If you want to keep your teeth for life — a completely reasonable goal in this day and age — you need to make sure the tissues that surround them are also healthy. Should gum problems arise, you may need periodontal therapy to restore diseased tissues to health. Read more about Periodontal Therapy.
In the field of dentistry, new technology is constantly changing the way diseases are diagnosed, routine procedures are performed, and illnesses are prevented. Although they may seem unfamiliar at first, new and improved dental technologies offer plenty of real benefits for patients. Read more about Technology.
For this reason, regular dental checkups are critical because they provide an opportunity for a dental professional to spot small problems before they become big ones. During a routine exam, your dentist may be able to determine if the child's jaws are growing properly and at the same rate.
If your child has any of the following symptoms, a more detailed orthodontic exam may be called for:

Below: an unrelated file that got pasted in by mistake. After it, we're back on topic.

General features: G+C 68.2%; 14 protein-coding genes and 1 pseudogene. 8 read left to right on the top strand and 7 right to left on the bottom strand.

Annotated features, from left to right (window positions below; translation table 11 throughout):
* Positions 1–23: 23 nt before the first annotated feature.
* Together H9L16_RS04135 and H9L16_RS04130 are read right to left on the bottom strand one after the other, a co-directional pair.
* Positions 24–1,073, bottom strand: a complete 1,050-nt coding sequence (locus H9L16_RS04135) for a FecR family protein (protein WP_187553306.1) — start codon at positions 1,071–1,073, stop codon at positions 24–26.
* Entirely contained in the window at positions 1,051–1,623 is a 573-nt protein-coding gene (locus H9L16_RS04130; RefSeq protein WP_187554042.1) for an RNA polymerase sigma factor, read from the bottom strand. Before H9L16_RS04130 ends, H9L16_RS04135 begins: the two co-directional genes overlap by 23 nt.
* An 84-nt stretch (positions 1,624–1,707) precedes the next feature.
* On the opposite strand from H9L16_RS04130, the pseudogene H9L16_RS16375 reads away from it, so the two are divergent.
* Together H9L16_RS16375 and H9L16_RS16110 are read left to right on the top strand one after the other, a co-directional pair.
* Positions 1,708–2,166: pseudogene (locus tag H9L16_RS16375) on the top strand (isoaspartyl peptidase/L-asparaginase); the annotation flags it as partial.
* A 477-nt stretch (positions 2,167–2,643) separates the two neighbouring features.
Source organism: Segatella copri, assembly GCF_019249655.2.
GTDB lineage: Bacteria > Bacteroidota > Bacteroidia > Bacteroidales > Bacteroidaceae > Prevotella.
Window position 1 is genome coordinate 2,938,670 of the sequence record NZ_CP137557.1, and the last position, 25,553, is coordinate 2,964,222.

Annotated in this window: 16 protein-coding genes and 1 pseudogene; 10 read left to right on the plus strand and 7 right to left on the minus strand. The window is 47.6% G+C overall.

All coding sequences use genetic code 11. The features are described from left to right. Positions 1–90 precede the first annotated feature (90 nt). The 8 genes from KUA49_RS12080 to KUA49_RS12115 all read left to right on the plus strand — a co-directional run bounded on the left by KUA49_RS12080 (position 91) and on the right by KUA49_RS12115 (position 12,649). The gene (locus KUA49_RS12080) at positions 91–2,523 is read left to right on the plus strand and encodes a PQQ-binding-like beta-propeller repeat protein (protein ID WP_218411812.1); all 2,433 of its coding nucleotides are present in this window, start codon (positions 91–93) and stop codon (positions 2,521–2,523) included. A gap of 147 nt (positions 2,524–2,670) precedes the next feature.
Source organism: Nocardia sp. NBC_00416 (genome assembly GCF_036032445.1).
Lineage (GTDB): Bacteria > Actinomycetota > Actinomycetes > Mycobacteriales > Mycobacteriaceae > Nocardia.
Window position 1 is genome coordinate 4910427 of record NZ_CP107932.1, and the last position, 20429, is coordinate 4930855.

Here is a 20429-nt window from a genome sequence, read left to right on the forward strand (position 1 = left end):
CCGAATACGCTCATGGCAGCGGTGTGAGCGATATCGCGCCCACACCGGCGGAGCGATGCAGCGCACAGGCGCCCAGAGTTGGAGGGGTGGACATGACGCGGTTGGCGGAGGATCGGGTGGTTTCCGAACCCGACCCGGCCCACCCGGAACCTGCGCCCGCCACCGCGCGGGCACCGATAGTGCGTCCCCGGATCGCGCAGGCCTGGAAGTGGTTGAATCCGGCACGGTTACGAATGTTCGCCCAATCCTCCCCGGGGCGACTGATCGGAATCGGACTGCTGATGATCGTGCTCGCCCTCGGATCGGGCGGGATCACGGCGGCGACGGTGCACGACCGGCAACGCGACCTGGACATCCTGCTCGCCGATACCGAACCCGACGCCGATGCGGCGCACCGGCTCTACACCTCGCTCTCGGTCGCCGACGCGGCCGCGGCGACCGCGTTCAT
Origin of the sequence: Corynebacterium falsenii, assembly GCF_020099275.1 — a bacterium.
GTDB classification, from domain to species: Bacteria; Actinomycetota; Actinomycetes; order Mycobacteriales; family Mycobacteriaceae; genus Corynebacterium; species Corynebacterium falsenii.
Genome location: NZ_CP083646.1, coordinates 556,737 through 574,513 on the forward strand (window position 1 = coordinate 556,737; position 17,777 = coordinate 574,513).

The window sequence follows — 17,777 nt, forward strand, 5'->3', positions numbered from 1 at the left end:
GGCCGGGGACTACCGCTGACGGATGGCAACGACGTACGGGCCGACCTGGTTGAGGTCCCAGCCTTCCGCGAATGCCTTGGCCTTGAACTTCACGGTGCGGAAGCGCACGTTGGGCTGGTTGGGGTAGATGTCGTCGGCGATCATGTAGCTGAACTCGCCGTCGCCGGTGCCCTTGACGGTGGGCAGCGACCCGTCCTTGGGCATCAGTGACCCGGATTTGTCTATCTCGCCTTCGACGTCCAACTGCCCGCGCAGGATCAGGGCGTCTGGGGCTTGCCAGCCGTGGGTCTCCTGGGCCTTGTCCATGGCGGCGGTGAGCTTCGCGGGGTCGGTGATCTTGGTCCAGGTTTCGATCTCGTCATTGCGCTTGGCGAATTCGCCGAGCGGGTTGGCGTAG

- "Loose" jaws that can be easily shifted around or make popping noises when opening or closing
- Abnormal bite relationship (teeth that don?t match up well when biting)
- Baby teeth that are lost too early or too late
- Biting the cheek or roof of the mouth
- Breathing through the mouth excessively (instead of through the nose)
- Disproportionate teeth or jaws
- Problems with biting down or chewing food
- Teeth that have become crowded, knocked out or in the wrong place
- Thumb-sucking or finger-sucking
Here are just some of the benefits of catching problems early:
- Avoiding impacted teeth
- Avoiding more costly and lengthy orthodontic treatments in later life
- Avoiding soft tissue and palate injuries from protruding teeth
- Bad habits like thumb- or finger- sucking can be corrected